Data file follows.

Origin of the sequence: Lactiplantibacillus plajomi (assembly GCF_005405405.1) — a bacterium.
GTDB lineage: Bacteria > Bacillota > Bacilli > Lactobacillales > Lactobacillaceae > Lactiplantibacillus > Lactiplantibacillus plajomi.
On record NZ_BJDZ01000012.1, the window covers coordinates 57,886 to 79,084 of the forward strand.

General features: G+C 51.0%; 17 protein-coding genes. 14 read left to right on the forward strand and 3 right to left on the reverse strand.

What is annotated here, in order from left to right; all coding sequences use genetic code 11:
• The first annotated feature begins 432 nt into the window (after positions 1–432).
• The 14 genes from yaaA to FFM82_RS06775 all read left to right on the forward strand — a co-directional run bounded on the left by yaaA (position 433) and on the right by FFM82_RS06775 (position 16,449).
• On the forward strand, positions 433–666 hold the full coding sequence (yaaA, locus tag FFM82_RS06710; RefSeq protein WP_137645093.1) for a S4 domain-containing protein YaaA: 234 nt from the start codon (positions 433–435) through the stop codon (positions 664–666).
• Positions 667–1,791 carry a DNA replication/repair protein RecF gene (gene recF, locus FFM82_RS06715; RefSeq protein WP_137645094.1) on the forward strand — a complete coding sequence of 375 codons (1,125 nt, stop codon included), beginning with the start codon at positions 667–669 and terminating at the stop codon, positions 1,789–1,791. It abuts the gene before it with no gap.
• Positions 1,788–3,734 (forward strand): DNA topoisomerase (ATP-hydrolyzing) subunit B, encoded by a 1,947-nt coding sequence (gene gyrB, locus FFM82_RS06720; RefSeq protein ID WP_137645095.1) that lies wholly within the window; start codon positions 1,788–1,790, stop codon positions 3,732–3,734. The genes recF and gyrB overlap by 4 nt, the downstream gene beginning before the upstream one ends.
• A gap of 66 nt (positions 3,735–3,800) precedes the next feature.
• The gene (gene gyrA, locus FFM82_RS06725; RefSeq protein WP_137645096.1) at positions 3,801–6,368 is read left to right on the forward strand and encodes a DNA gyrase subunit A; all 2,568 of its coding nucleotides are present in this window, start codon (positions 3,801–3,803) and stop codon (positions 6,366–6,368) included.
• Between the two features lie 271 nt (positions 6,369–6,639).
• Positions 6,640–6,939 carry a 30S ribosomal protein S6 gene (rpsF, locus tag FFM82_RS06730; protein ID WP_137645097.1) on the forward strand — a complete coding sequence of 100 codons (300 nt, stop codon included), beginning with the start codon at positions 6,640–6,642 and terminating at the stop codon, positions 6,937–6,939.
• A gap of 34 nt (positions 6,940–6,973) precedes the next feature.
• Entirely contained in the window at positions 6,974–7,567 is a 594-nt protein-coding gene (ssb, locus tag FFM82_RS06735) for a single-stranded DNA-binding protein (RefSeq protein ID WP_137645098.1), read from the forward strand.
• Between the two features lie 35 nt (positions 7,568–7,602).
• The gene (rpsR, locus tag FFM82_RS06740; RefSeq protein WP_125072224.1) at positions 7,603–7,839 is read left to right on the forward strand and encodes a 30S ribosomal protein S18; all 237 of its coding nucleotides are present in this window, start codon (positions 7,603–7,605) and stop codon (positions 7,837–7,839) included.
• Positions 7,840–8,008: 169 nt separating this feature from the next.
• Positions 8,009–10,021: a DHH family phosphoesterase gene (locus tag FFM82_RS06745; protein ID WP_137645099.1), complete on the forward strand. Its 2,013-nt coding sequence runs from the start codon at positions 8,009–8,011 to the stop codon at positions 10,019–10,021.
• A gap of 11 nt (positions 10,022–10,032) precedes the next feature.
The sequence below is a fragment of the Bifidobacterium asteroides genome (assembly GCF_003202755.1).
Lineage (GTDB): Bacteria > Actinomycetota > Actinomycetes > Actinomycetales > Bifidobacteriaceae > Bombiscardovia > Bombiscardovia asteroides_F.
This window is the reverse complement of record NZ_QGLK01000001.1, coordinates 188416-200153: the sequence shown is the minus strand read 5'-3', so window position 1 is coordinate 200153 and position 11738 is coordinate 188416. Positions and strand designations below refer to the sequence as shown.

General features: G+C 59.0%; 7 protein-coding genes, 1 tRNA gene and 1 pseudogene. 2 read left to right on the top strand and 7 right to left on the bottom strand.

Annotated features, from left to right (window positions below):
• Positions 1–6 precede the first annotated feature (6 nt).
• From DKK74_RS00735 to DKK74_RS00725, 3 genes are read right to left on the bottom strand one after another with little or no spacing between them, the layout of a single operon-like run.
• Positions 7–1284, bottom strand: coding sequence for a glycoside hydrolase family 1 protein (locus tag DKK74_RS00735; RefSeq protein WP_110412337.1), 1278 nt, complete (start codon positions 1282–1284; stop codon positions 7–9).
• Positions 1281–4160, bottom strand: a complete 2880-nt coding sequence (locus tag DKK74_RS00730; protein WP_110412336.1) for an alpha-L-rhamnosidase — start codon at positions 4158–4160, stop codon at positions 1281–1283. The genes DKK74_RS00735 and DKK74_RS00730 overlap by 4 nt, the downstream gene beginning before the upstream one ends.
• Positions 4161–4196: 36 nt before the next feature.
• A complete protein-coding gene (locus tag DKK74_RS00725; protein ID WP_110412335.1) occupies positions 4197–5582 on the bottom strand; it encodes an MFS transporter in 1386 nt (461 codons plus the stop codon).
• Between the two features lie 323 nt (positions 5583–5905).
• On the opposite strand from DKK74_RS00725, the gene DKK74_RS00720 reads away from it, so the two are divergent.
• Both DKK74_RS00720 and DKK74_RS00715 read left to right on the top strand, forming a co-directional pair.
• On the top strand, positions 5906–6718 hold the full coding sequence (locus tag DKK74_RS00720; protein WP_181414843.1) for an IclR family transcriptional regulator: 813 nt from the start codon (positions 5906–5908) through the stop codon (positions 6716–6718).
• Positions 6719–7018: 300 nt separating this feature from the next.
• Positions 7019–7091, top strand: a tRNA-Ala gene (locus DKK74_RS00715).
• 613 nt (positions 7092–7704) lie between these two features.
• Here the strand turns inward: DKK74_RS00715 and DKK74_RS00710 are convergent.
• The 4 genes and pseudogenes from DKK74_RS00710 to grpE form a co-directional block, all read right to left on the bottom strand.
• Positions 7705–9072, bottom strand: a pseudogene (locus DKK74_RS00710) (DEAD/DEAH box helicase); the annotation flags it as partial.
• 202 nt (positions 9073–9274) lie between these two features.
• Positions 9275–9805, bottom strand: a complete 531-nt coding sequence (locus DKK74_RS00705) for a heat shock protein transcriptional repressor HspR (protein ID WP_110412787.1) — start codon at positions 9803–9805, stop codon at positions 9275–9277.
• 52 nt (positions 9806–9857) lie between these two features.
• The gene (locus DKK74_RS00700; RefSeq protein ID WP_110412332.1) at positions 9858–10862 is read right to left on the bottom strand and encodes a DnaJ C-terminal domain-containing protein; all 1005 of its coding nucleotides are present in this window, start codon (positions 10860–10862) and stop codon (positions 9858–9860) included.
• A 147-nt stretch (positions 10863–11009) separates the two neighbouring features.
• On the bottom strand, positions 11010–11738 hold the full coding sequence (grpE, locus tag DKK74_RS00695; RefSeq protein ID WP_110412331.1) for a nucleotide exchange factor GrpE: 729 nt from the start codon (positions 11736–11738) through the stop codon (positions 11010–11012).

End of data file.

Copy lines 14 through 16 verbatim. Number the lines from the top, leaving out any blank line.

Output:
• Positions 6,640–6,939 carry a 30S ribosomal protein S6 gene (rpsF, locus tag FFM82_RS06730; protein ID WP_137645097.1) on the forward strand — a complete coding sequence of 100 codons (300 nt, stop codon included), beginning with the start codon at positions 6,640–6,642 and terminating at the stop codon, positions 6,937–6,939.
• A gap of 34 nt (positions 6,940–6,973) precedes the next feature.
• Entirely contained in the window at positions 6,974–7,567 is a 594-nt protein-coding gene (ssb, locus tag FFM82_RS06735) for a single-stranded DNA-binding protein (RefSeq protein ID WP_137645098.1), read from the forward strand.